The authors have previously reported that the human operator in the two-dimensional tracking system represented an anisotropic phenomenon, i.e., a phenomenon in which the operator exhibited different control characteristics depending upon the direction of the polarity reversal with respect to the controlled object. Furthermore, they hypothesized that the anisotropy was derived from the bilaterality of the brain. In this paper, the adequacy of the hypothesis has been evaluated by analyzing the effect of learning done by the operator and the effect of varying the amplitude of the reference signal on the anisotropic phenomenon. This leads to the discussion of a function found in the central nervous system to integrate information from different sensory modahties. Two kinds of indices obtained from the coherency function of the tracking system were used to evaluate the anisotropy. It has been revealed that the anisotropy appearing in the non-reversed (normal) components of these indices had a strong tendency to decrease as learning progressed while the anisotropy appearing in the reversed components had a weak tendency, and that the anisotropy appearing in the non-reversed components decreased as the amplitude of the reference input to the tracking system was decreased. By the use of a structural model of the information pathway in the brain, it can be explained that the above facts are consistent with the author's hypothesis.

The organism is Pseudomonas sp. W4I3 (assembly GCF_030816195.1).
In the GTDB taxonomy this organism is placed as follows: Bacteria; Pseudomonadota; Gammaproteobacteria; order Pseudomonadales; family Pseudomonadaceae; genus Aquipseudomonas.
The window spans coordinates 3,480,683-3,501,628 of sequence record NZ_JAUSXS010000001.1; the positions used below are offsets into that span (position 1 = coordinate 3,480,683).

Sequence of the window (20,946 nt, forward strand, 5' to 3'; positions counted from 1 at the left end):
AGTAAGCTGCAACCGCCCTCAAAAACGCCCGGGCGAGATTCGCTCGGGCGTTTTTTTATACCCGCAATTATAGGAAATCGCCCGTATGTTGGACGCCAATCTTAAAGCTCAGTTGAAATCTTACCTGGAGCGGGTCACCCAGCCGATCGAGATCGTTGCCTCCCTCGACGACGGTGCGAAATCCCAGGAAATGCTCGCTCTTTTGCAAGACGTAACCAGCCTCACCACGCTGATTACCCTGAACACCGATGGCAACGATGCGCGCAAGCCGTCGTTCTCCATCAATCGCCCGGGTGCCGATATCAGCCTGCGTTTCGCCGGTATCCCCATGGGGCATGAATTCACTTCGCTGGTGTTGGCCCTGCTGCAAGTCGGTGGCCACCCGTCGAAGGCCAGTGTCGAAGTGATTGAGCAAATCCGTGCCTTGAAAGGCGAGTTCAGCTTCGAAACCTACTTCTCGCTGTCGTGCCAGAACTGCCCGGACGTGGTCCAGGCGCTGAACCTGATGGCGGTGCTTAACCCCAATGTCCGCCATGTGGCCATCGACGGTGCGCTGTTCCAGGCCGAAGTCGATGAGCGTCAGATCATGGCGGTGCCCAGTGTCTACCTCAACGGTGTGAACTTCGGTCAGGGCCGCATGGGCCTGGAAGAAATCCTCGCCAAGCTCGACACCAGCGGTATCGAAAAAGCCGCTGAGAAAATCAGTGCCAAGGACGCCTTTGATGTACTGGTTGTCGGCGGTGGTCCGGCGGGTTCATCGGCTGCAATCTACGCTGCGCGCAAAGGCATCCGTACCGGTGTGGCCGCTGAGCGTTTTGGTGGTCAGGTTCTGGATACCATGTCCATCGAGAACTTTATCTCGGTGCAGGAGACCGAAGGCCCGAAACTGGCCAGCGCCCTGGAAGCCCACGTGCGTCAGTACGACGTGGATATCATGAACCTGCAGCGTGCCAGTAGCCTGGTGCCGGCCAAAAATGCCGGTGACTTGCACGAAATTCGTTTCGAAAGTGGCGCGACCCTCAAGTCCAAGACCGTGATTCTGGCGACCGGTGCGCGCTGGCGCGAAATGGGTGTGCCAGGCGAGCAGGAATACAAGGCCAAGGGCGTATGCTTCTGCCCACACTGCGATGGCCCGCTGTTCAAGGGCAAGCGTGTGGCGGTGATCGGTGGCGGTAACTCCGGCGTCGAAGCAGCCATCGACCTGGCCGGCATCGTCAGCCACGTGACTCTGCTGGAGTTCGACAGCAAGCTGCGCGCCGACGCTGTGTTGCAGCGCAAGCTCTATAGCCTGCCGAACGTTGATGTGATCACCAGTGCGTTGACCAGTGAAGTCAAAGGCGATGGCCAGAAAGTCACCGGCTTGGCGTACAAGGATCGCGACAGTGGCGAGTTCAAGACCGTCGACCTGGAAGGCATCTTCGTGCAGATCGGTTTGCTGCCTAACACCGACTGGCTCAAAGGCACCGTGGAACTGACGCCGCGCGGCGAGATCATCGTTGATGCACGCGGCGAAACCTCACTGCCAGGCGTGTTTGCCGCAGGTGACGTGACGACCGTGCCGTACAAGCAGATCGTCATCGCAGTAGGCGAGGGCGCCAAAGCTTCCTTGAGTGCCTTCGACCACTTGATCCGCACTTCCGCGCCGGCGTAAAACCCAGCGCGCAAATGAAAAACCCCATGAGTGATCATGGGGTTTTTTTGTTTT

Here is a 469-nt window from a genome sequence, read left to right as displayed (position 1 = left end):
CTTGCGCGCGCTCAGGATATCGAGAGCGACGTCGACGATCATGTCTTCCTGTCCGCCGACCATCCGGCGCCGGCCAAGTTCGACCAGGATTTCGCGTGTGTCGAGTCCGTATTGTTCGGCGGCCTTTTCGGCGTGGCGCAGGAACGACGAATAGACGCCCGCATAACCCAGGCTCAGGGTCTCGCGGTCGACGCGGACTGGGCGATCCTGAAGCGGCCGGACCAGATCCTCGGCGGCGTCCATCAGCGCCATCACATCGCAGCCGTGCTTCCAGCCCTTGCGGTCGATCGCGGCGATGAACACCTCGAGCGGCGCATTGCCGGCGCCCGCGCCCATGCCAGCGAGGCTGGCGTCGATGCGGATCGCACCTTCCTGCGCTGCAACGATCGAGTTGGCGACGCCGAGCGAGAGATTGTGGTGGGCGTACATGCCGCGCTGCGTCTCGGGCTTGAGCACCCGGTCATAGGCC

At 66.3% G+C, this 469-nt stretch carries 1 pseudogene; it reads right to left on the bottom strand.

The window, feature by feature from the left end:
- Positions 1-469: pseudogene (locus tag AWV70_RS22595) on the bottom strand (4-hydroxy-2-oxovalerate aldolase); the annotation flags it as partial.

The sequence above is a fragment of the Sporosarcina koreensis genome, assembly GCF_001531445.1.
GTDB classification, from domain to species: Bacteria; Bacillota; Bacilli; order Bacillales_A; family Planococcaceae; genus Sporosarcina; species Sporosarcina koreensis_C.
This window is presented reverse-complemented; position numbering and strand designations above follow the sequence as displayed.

|Number of pages||8|
|Journal||japanese journal of medical electronics and biological engineering|
|Publication status||Published - 1993 Jan 1|
ASJC Scopus subject areas
- Biomedical Engineering